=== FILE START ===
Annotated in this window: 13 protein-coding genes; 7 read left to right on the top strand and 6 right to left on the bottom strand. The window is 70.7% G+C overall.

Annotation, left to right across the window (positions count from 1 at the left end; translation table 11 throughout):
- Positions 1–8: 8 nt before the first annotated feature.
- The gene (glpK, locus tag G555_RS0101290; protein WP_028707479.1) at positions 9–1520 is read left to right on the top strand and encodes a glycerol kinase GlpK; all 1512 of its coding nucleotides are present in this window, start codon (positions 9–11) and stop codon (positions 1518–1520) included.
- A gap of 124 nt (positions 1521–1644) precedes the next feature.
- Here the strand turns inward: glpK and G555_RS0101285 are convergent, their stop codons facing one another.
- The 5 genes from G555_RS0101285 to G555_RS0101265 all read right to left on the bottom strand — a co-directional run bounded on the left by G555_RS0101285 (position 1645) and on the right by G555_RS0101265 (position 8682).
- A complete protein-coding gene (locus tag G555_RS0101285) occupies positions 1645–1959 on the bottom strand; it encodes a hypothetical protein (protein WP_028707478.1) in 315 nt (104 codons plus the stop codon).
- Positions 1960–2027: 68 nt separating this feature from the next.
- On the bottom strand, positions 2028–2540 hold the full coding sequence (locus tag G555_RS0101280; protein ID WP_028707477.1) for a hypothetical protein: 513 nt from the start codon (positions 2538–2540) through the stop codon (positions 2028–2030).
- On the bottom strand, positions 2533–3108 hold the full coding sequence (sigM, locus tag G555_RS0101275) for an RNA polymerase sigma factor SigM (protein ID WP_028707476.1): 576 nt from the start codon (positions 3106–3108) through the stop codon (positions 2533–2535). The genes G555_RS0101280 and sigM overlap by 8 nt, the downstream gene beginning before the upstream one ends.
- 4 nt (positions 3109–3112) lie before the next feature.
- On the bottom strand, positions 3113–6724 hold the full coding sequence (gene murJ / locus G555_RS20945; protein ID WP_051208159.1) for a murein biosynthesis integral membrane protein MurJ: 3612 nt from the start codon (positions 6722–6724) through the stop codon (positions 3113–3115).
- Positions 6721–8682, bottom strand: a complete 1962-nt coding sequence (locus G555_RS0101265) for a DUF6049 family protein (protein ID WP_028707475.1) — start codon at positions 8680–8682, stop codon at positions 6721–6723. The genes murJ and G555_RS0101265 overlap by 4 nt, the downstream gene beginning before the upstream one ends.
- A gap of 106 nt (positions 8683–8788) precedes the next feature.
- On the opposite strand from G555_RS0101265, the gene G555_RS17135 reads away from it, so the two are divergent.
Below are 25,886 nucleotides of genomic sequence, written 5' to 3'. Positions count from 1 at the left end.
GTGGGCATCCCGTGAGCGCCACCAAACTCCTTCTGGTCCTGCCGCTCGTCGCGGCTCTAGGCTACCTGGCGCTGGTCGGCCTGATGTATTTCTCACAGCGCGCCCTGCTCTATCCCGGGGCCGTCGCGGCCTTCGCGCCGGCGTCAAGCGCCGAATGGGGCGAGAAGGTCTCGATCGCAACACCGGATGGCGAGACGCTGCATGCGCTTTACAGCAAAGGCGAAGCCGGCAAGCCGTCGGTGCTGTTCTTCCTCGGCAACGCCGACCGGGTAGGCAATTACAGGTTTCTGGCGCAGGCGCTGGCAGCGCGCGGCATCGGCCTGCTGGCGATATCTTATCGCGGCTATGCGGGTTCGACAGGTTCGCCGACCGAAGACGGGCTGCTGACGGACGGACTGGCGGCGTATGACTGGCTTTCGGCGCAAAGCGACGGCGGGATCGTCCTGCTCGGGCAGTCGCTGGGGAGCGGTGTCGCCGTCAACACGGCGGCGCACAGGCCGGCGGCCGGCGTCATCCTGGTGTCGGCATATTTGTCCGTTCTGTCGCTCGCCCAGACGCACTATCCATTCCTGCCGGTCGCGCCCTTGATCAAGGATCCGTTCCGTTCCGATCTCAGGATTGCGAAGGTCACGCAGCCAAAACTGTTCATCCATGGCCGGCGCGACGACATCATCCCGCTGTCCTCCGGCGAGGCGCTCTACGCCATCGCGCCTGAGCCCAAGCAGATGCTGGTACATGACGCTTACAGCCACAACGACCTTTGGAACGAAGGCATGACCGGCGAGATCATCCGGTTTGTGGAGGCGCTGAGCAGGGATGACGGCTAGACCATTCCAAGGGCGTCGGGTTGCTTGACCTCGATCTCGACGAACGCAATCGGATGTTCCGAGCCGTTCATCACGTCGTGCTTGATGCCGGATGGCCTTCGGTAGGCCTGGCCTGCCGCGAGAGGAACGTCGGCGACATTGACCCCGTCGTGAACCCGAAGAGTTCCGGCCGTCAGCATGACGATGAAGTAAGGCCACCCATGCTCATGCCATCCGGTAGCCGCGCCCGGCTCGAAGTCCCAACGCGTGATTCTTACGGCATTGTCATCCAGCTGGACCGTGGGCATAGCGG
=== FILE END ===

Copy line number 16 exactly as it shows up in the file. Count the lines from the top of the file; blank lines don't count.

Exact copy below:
- On the opposite strand from G555_RS0101265, the gene G555_RS17135 reads away from it, so the two are divergent.